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American Dynasties

Tycoons have come and gone, but few are the titans that form dynasties. In America, much weighs against the family that seeks to preserve a financial power base for generations.
Jack Bettridge, Bruce Goldman, Terrence Fagan
From the Print Edition:
J.P. Morgan, Mar/Apr 00

Foremost are taxes. So many of the great fortunes were built in the nineteenth century, before personal taxes were levied. They were introduced in 1913, and then followed, in 1916, by inheritance taxes, sounding the death knell of the Gilded Age. But clever accountants found ways to skirt increasingly onerous levies, especially inheritance taxes. Trust funds were formed. Charitable foundations endowed with nonvoting stock. Annuities set up. Trusts were rushed through with such a frenzy to avoid a 1935 tax that they were dubbed "the 1934 trusts."  

Even with a viable tax strategy, a tycoon must have able heirs to form a dynasty.  

The passion that drives men to create great wealth from nothing typically flags in subsequent generations, which have never been challenged by need. Interests change from amassing cash to spending it. Descendants try to prove their good taste or assuage the guilt of being so rich. Gold diggers are attracted and bad marriages ensue. As the family grows, wealth is further diluted. The best offspring stay the course and add wealth to family coffers. The worst throw cash at whimsical and disastrous investments.  

What follows are the families who have, for the most part, solved the happy problem of creating a legacy of power.    


Pierre-Samuel Du Pont de Nemours had as many as seven different plans for making his family's fortune in America after he fled the Reign of Terror in 1800. None of them had anything to do with manufacturing gunpowder. But then, on a hunting trip, his son, Elèuthere Irénée (E.I.), discovered that what passed for gunpowder in the New World was grossly inferior to the powder used in Europe. Convincing his father to let him start a mill on the Brandywine Creek in Delaware, he founded what would become one of the country's oldest family business dynasties.  

It didn't hurt, of course, that Pierre was fast friends with Thomas Jefferson, whom he helped in negotiating the Louisiana Purchase. Government contracts followed, boosted by the War of 1812. E.I. borrowed steadily and plowed the profits back into the business, expanding the firm. Meanwhile, older brother Victor became a state representative, initiating the familial tradition of holding political office (the Duponts boast Delaware senators and governors).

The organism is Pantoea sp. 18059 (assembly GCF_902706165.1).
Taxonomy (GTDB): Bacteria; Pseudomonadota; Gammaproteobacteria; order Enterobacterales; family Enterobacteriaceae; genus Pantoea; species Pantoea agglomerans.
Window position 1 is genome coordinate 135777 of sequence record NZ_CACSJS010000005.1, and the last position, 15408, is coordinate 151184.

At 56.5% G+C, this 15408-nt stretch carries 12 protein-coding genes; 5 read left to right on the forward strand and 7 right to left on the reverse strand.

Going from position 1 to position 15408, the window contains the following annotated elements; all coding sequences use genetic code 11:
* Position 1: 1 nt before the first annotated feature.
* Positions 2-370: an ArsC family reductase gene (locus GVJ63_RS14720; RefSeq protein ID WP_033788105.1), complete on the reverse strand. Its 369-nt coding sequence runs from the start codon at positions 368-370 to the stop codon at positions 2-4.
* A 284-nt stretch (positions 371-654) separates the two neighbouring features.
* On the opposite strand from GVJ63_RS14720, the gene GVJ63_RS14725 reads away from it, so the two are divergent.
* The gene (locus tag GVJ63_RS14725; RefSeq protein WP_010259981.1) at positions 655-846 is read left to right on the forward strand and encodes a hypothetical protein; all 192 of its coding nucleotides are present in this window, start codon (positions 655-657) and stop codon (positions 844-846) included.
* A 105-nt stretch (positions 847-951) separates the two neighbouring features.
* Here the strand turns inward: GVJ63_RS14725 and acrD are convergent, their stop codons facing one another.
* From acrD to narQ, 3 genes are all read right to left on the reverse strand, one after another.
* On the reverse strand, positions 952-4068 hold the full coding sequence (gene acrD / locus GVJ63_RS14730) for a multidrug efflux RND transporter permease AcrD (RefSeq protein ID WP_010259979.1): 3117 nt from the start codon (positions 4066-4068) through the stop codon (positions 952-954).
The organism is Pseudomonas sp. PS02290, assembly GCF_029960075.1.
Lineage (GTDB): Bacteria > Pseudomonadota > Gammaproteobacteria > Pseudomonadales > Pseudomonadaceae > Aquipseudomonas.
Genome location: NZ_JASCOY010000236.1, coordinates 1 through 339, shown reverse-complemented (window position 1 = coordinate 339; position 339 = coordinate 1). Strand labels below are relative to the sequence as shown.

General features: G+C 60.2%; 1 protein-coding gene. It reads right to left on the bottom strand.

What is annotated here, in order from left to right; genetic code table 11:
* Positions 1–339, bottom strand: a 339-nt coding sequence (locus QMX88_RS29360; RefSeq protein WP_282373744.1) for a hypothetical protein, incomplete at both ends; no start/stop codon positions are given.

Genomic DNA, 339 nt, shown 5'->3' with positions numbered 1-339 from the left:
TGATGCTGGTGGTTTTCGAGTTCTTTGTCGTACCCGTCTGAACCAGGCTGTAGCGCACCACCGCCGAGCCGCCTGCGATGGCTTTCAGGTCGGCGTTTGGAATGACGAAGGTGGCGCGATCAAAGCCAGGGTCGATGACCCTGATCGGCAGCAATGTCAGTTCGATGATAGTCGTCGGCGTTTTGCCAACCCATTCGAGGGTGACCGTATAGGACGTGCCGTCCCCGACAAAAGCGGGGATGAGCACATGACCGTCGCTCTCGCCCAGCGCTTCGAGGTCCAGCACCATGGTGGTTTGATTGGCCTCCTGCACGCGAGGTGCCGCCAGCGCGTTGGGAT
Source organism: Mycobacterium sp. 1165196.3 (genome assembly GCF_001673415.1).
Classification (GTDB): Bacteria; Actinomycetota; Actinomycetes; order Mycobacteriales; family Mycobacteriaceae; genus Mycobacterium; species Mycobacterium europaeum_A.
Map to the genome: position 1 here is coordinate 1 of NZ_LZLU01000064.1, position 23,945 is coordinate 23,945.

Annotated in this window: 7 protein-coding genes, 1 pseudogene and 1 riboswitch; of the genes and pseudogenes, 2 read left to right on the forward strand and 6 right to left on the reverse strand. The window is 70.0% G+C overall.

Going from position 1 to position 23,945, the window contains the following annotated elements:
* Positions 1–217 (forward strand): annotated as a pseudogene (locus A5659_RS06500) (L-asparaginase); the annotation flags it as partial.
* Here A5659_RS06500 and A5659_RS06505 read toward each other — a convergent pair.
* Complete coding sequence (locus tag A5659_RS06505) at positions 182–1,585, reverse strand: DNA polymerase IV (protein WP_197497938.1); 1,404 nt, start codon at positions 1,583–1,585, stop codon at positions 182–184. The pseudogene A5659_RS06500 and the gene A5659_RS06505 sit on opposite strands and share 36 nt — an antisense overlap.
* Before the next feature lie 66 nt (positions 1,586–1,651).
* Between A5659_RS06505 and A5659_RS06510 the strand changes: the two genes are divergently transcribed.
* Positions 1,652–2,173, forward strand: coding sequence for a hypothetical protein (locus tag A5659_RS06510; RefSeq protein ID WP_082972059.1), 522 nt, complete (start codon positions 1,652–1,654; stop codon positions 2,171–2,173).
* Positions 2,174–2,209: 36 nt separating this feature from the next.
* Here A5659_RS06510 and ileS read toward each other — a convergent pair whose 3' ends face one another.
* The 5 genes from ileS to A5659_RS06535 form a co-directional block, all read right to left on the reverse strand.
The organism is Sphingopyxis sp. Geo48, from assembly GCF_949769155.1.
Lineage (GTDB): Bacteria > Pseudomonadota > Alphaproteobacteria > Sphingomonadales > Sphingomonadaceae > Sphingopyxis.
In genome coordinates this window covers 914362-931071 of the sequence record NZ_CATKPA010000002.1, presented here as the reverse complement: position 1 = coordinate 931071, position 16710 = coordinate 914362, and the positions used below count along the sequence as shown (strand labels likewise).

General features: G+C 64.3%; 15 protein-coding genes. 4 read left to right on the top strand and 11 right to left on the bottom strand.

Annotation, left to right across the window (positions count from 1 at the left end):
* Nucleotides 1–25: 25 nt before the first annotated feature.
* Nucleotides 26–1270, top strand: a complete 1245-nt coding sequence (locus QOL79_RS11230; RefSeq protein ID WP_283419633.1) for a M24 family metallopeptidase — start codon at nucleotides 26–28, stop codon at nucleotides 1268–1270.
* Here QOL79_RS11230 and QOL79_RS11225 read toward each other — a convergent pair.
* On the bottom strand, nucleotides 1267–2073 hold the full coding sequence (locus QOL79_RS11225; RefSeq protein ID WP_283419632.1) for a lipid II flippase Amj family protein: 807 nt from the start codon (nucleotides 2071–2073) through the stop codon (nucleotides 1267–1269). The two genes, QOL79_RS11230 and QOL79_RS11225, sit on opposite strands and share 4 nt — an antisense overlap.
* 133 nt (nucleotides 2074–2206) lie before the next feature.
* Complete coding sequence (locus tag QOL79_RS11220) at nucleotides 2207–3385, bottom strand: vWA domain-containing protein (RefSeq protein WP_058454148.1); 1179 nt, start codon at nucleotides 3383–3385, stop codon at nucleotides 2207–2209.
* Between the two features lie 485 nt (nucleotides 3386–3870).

The close-knit family's prolific breeding (even in-breeding) helped replenish an employment base often racked by frequent explosions and fires at the mill. When female cousins weren't marrying cousins, they married men who were welcomed into the business. The arrangement kept the company family-owned for decades.  

Furthermore, Du Pont offspring--whether they be scientists or businessmen--seemed always to benefit the company in some capacity when needed. Lammot Du Pont developed a formula for black powder that freed the family from using expensive Indian saltpeter. Henry Du Pont created a trade association. The Du Ponts sent a general and an admiral to the Civil War on the side of the Union. Lammot did his part by bluffing Great Britain into supplying the company with saltpeter.  

When not supplying war munitions, the Du Ponts sold explosives for construction. By the end of the century, the company had cornered its market, but almost lost it when a family feud resulted in a near sellout. Three cousins stepped forward and bought the business; of these, Pierre Du Pont wrested control, turning the family empire into a chemical giant. Not only did the company begin to manufacture diverse materials, such as plastics, rayon, polyester and Teflon, but it also gained a controlling interest in General Motors. Pierre himself ran GM until he turned it over to Alfred Sloan. The courts forced Du Pont to divest that interest in 1959.  

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